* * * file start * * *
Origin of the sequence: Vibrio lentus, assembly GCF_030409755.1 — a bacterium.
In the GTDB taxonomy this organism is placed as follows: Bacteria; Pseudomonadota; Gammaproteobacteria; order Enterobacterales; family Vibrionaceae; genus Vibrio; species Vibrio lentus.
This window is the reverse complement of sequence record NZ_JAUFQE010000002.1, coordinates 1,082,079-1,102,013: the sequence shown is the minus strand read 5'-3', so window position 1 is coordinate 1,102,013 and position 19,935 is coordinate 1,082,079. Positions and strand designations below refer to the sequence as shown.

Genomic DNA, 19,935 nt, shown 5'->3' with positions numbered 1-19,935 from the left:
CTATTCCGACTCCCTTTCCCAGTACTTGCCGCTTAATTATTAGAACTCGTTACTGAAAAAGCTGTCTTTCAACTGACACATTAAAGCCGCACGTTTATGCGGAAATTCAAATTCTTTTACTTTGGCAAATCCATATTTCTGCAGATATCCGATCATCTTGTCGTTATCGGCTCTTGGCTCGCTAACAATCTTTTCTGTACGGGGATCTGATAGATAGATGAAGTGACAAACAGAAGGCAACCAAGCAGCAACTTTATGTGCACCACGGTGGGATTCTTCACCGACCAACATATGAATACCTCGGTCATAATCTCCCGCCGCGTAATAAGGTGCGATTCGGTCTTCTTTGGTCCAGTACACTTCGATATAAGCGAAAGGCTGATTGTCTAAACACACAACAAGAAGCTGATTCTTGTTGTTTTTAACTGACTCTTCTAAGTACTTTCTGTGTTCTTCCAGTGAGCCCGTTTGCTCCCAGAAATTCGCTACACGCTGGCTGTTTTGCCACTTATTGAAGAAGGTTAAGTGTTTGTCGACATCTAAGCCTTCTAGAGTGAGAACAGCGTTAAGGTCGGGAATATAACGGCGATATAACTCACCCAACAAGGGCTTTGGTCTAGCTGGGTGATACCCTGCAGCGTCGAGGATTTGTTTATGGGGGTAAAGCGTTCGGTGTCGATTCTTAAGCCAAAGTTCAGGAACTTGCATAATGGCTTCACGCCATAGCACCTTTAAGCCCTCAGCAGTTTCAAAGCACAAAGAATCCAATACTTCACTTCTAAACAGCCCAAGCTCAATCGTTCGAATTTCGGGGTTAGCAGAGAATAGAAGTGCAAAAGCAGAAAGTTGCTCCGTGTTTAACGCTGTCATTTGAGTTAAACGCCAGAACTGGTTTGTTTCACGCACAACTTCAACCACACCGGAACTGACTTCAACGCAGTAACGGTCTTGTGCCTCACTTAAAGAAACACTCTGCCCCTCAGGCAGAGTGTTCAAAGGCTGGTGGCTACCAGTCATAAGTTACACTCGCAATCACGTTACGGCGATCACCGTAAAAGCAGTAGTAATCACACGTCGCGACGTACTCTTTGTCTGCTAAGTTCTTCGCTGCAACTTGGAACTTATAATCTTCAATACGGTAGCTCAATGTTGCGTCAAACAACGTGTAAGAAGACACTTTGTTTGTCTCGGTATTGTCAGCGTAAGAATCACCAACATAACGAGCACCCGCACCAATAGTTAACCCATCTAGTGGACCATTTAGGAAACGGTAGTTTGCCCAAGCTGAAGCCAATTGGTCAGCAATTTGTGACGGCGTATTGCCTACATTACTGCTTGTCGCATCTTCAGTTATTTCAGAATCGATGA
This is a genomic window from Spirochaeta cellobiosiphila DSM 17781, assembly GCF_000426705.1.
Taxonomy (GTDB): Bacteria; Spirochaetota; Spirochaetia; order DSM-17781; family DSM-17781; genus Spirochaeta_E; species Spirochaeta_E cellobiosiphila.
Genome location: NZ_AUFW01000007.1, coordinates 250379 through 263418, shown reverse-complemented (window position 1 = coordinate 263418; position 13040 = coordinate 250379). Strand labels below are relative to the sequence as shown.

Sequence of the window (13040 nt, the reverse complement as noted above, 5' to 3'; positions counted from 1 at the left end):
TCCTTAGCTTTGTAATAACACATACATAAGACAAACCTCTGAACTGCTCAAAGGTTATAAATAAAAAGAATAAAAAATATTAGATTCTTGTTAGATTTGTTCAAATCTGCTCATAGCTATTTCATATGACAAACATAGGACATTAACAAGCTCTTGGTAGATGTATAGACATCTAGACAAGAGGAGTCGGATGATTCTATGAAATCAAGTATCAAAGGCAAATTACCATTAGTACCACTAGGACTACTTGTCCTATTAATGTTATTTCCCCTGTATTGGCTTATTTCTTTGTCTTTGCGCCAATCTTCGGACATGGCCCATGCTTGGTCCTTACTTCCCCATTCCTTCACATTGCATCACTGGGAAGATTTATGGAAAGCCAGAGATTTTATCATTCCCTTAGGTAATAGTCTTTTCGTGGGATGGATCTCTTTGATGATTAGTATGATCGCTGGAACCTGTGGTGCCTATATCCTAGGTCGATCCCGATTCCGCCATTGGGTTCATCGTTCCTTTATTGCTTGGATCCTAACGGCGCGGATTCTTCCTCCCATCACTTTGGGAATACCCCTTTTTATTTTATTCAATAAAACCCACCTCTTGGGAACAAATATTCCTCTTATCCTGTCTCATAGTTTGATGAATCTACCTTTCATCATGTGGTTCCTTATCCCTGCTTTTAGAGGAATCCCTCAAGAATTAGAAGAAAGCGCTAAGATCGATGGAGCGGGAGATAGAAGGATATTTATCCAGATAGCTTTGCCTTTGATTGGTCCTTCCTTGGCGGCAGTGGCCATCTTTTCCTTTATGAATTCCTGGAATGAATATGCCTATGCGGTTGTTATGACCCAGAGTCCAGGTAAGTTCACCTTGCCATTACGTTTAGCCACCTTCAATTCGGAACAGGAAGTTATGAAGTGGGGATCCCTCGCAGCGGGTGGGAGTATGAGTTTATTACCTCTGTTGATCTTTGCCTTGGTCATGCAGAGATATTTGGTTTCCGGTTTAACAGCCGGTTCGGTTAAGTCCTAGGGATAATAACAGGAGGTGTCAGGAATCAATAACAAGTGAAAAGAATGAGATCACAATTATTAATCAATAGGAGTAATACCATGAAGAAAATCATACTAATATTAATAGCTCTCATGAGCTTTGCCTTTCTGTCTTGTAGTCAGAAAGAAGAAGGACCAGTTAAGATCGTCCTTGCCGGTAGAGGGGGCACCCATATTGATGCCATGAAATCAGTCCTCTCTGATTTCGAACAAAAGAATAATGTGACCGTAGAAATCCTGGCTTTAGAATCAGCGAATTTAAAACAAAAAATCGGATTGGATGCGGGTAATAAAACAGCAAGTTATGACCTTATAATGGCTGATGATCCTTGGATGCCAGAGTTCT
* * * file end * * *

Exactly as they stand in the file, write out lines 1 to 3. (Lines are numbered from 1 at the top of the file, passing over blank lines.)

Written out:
Origin of the sequence: Vibrio lentus, assembly GCF_030409755.1 — a bacterium.
In the GTDB taxonomy this organism is placed as follows: Bacteria; Pseudomonadota; Gammaproteobacteria; order Enterobacterales; family Vibrionaceae; genus Vibrio; species Vibrio lentus.
This window is the reverse complement of sequence record NZ_JAUFQE010000002.1, coordinates 1,082,079-1,102,013: the sequence shown is the minus strand read 5'-3', so window position 1 is coordinate 1,102,013 and position 19,935 is coordinate 1,082,079. Positions and strand designations below refer to the sequence as shown.